The data emanates from the boxes of the nearly 17 million DTV homes. Research service TNS, via a deal with DTV, will interpret and distribute it.
Like a similar service offered by TiVo, DirectView provides second-by-second ratings for both live and DVR-enabled viewing. However, the DirectView data will not come from all 17 million DTV homes. Instead, TNS will evaluate what takes place in a subset of 100,000 of them, then extrapolate to apply behaviors to the full 17 million. (Residents of the 100,000 homes opt-in to participate.)
Some researchers may express dismay that the sample size is not the full 17 million, although the 100,000 is greater than the Nielsen sample. Another hitch: DTV subscribers may be more upscale than the general population, which would mean the data would not necessarily offer an accurate reflection of the population at large.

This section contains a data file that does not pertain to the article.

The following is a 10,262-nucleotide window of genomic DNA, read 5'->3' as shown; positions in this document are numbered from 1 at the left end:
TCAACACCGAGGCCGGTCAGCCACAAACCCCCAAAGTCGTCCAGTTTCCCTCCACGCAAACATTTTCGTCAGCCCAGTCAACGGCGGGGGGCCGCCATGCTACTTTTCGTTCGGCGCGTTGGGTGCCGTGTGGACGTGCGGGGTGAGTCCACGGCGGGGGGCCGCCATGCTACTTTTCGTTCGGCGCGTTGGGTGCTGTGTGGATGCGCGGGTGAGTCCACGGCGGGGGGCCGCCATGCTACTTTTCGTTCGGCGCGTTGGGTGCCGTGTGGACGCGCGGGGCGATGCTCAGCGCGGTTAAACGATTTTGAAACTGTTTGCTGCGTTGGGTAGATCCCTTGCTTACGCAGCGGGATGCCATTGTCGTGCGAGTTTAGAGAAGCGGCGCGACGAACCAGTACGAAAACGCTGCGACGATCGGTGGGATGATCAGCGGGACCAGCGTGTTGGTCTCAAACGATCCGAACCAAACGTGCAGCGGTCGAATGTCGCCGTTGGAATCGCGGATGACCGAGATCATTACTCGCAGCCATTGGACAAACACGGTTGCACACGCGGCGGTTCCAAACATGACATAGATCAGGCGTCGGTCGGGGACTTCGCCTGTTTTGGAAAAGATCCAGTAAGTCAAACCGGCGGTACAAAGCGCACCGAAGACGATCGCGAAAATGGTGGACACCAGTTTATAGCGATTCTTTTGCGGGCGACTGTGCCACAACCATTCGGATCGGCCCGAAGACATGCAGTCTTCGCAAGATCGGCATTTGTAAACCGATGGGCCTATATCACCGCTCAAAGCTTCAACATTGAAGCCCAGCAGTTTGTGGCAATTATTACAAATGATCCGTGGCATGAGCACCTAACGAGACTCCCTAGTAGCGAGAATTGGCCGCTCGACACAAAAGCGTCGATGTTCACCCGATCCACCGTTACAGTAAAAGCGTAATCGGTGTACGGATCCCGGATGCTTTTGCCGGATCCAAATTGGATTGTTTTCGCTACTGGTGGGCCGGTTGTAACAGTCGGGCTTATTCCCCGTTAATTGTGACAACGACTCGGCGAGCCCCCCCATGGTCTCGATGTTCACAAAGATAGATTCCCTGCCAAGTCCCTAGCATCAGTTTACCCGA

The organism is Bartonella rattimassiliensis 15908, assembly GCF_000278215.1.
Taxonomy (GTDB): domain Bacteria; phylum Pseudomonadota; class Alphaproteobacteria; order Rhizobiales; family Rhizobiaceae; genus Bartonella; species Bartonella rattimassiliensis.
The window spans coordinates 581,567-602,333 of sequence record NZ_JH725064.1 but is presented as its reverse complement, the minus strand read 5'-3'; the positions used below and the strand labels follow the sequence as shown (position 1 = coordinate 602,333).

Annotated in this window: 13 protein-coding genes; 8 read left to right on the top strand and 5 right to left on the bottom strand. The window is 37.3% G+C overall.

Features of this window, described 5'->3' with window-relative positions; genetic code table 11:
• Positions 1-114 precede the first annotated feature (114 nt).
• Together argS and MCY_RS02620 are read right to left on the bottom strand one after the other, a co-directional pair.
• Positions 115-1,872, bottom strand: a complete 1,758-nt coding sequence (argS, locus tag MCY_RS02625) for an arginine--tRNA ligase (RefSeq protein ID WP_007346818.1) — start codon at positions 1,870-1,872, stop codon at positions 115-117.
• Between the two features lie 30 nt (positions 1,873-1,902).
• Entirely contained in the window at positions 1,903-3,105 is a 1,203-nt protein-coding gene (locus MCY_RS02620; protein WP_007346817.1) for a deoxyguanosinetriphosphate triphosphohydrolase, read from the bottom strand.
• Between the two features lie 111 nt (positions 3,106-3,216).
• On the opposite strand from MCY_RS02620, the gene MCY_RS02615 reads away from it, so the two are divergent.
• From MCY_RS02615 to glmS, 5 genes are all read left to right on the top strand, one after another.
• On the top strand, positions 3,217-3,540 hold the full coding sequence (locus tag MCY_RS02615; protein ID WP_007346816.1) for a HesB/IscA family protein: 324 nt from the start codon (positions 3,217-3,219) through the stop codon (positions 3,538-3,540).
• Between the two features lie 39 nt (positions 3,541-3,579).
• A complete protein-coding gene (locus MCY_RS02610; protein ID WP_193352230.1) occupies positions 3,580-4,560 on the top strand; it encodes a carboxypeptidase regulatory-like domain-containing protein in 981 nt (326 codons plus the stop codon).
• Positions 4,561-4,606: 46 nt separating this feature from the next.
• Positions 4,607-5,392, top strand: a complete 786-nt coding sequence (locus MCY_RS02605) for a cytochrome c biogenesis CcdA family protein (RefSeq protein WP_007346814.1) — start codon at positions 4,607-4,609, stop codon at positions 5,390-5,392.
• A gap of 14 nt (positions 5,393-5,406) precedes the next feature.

TNS said the Discovery deal calls for data to be provided for all of its networks, including those that offer HD simulcasts. Advertisers could benefit from obtaining metrics for networks such as Planet Green that are unrated by Nielsen. Discovery covers an array of reality-based shows, including "Deadliest Catch."
Wonya Lucas, Discovery's CMO, said the deal allows the company "to provide more precise and detailed viewer research ... [and] satisfy curiosity and support marketers' goals for increased value and accountability."
Discovery had a previous deal with TNS that provided second-by-second viewing data for its HD Theater channel. That research came from set-top boxes in 300,000 homes served by MSO Charter in Los Angeles--but included live-viewing only, not what occurred with DVRs.
To help TNS offer analysis of the DTV set-top data, it will employ the InfoSys analytics system.
On the agency side, Starcom has signed up for the DirectView service.